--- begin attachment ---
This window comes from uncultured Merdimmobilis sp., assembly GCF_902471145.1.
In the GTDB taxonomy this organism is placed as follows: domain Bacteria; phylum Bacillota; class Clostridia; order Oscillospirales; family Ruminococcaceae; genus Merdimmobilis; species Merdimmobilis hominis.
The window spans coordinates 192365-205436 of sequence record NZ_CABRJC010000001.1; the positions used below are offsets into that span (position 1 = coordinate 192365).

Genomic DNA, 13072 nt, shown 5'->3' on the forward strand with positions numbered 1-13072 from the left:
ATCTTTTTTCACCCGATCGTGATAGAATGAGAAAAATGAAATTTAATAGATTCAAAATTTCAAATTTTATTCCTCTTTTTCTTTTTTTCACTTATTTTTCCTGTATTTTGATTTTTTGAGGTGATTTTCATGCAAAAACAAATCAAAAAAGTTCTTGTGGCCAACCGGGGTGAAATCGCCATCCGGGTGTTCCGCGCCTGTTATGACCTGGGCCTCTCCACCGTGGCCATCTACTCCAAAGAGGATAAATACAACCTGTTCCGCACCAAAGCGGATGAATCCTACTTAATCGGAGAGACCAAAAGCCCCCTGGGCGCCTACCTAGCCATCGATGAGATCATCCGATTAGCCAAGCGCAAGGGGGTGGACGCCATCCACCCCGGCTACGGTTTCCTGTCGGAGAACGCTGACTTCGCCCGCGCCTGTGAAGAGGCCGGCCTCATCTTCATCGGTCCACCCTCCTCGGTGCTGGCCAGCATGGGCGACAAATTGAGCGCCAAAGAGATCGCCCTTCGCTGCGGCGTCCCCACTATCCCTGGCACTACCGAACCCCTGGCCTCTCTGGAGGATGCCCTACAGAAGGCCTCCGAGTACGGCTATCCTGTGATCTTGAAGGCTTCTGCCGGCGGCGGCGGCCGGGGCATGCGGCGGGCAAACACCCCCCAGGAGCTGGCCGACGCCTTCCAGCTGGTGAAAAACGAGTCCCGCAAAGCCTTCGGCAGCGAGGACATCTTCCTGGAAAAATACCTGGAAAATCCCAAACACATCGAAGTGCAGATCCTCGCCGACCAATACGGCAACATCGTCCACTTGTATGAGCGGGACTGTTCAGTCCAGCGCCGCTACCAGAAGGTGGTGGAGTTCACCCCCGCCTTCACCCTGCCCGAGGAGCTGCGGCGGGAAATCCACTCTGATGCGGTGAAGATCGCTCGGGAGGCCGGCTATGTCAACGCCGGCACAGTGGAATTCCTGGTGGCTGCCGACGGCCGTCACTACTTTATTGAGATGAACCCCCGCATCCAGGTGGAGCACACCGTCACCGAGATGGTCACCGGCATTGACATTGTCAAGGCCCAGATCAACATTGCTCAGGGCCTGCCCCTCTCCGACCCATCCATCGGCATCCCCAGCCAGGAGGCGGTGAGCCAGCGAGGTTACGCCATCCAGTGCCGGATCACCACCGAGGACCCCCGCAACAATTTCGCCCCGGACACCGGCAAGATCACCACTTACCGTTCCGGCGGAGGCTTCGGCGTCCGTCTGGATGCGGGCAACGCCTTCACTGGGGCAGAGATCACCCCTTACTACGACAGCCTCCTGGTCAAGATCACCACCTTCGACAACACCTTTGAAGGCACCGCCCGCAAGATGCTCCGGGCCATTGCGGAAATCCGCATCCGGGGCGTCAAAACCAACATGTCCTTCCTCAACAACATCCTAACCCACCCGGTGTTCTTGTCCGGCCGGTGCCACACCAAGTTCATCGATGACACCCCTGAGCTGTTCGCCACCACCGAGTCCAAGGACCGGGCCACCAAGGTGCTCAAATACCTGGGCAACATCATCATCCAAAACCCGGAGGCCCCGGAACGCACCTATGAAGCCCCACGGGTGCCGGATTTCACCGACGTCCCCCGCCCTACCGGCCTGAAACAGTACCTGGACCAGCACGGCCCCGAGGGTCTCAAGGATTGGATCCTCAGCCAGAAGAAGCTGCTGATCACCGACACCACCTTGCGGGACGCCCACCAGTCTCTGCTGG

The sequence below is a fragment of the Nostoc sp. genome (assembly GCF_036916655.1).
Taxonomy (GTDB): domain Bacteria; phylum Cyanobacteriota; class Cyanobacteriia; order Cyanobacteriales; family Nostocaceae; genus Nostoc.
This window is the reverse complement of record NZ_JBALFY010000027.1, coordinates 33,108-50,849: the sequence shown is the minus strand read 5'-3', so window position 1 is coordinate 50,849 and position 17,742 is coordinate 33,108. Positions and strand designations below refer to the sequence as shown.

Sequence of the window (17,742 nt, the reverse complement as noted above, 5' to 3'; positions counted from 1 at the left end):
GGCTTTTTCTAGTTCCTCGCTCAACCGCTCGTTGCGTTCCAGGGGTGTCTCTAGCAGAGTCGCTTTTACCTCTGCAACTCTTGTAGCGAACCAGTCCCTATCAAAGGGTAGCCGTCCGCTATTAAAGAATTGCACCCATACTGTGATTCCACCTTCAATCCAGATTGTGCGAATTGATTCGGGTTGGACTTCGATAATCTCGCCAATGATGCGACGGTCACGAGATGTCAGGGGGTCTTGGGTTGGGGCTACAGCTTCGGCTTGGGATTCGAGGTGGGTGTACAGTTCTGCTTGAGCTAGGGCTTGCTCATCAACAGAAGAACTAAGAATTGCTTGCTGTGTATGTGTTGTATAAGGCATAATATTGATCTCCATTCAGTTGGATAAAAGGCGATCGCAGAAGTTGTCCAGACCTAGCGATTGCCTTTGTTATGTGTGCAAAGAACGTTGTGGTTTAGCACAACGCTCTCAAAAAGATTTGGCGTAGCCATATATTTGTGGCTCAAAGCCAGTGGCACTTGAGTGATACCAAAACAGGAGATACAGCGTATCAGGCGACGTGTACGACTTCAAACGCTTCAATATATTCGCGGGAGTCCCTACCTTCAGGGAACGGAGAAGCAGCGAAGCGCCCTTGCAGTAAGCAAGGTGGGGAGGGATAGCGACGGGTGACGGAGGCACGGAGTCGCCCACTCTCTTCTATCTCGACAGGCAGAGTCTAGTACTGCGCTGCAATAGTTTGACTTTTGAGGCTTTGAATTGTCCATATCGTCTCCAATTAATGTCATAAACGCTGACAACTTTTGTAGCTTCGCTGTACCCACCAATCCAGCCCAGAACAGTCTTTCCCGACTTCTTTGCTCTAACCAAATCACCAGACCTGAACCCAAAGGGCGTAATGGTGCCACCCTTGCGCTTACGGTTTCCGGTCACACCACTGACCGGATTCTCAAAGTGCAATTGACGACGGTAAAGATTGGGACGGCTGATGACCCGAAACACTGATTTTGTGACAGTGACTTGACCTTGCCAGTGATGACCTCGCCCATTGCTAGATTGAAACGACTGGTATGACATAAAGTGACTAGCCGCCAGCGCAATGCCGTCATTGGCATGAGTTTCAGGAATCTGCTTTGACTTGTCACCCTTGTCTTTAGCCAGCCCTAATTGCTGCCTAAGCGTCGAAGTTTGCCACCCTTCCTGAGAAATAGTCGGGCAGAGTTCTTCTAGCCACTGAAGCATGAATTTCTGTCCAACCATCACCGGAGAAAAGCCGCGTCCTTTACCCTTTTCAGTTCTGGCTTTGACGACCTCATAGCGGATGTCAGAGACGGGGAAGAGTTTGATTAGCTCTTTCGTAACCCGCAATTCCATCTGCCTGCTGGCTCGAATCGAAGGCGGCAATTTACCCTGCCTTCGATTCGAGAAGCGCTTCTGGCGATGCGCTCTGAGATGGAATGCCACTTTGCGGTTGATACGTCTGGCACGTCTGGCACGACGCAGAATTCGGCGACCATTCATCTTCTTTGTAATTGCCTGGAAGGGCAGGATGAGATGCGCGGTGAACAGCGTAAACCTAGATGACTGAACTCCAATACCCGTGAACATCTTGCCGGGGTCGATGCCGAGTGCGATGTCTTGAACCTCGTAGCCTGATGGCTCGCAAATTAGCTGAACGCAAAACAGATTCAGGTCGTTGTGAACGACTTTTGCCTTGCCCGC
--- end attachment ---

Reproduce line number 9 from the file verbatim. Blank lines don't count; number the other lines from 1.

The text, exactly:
Sequence of the window (17,742 nt, the reverse complement as noted above, 5' to 3'; positions counted from 1 at the left end):